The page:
Friday, October 21, 2011

One man's meat is another man's poison

Granddad told me a great story about the photo above.  It was taken in Montana about 1915. 

He and his brother had been deer hunting near the family homestead.  He had been working his way through a small meadow surrounded by thick lodgepole pines when suddenly he spotted a running deer.   He raised his rifle and fired, but the deer kept moving.  Quickly he levered another cartridge and fired again.  This went on for several seconds, and he lost track of how many shots he had fired.  He thought he had been shooting at the same deer until the action ceased, and the gun smoke settled.  Only then did he realize that he had never missed, and actually shot seven different deer.  Count them for yourself.

What was an important source of meat for pioneers, like my granddad, later became an American sport.  I remember my dad preparing for his annual hunting trips every fall.  I wanted to go with him, but was always told, " Wait until you're a little older."

Then in 1957, we moved to Ahwahnee, a little hamlet in the foothills of California's high sierras.  My dad was in the process of building a home in nearby Oakhurst.  The population of Oakhurst in those days was about 360 people, and Ahwahnee had even fewer residents.  One evening when dad came home from work, he called me outside and presented me with an early birthday present.  It was a used Savage bolt-action .30-30 rifle.  I think it was the very next day that I enrolled in a Hunter Safety Course so I could get my first hunting license.  I was still 15 when deer season opened, and I couldn't wait to get my first deer.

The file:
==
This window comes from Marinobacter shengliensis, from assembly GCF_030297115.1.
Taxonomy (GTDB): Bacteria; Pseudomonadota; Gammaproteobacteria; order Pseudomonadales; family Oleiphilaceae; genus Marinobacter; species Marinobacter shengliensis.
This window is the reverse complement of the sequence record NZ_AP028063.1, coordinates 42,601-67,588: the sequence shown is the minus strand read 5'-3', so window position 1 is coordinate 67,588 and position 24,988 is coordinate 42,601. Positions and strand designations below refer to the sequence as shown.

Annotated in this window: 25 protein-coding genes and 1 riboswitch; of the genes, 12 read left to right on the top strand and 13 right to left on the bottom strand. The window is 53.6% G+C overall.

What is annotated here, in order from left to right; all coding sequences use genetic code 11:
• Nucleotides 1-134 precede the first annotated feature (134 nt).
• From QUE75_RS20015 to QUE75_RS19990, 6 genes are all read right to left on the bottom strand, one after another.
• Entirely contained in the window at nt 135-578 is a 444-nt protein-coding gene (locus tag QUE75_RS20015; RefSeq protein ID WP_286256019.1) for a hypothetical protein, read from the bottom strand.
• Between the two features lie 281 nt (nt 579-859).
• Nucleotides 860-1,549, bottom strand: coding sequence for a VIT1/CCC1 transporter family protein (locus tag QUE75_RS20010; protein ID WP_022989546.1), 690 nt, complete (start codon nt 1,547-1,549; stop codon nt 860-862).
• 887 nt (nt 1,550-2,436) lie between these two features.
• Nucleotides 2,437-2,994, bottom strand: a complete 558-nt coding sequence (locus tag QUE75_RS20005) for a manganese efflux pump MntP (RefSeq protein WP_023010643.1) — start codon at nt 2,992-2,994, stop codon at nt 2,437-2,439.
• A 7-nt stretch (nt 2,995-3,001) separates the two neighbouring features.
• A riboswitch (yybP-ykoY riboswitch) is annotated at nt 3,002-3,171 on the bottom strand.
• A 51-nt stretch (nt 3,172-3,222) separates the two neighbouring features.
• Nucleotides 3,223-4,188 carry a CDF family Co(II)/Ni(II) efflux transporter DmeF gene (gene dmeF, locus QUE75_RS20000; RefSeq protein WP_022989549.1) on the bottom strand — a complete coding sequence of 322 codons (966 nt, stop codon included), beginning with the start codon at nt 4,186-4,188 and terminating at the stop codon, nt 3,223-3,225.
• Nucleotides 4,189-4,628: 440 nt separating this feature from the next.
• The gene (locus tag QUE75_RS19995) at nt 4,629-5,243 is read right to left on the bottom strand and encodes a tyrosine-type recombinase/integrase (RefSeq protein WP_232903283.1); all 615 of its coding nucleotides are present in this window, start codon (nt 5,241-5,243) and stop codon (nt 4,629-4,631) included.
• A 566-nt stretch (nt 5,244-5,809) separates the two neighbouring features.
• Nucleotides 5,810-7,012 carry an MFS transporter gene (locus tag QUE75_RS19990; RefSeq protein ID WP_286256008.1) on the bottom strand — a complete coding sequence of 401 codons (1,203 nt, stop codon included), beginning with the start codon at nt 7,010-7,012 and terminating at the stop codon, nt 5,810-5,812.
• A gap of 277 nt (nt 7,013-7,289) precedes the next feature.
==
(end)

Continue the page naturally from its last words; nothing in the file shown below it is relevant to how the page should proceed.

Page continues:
As luck would have it on the morning of opening day I went outside to feed my dogs, and there, at the edge of the woods, stood two fork-horned bucks.  I ran back in the house, grabbed my rifle and one cartridge, and scooted out the back door to a kneeling position.  I lined my sights on the bigger of the two bucks, took a deep breath, and fired.  By this time dad was standing behind me.  The buck jumped straight up in the air, and bolted into the woods.  "Buck fever," I remember dad saying, yet I was convinced I had hit him.  We went to see if there was any blood on the grass, and there not more than 30 feet from where he had stood lay my first deer.  The bullet had gone right through his heart, and it was reaction that took the buck as far as he had gone.

On one hand I was pretty proud of myself.  I had just passed a right of passage.  I was a hunter.  On the other hand that little buck weighed only about 130 pounds, and  had the softest brown eyes I had ever seen on an animal.  I went hunting a few times after that, but never shot another deer.  Today I don't see the need for killing "big game." To me they are beautiful just to behold and photograph.

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